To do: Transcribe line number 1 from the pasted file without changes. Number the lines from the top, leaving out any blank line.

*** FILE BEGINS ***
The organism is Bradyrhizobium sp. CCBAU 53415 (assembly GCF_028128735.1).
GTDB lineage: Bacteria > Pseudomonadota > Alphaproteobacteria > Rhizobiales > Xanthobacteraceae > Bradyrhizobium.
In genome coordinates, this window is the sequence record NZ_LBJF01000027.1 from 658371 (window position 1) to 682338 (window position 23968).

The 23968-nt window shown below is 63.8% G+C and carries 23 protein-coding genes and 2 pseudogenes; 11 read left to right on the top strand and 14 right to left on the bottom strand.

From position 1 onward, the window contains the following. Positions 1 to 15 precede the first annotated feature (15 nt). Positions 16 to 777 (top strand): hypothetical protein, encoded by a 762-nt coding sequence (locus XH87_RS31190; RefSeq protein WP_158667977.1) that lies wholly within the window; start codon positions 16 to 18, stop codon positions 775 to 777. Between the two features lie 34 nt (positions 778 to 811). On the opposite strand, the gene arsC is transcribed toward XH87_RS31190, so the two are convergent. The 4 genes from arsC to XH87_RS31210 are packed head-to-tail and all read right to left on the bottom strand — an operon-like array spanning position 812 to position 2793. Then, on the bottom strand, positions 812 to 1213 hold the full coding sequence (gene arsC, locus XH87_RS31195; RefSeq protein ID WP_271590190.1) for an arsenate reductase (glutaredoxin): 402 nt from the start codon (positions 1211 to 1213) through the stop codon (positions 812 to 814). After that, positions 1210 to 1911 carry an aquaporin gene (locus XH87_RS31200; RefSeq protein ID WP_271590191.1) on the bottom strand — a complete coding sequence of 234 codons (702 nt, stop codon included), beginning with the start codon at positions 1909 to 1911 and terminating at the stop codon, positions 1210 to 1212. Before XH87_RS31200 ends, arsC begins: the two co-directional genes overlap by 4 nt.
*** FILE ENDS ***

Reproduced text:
The organism is Bradyrhizobium sp. CCBAU 53415 (assembly GCF_028128735.1).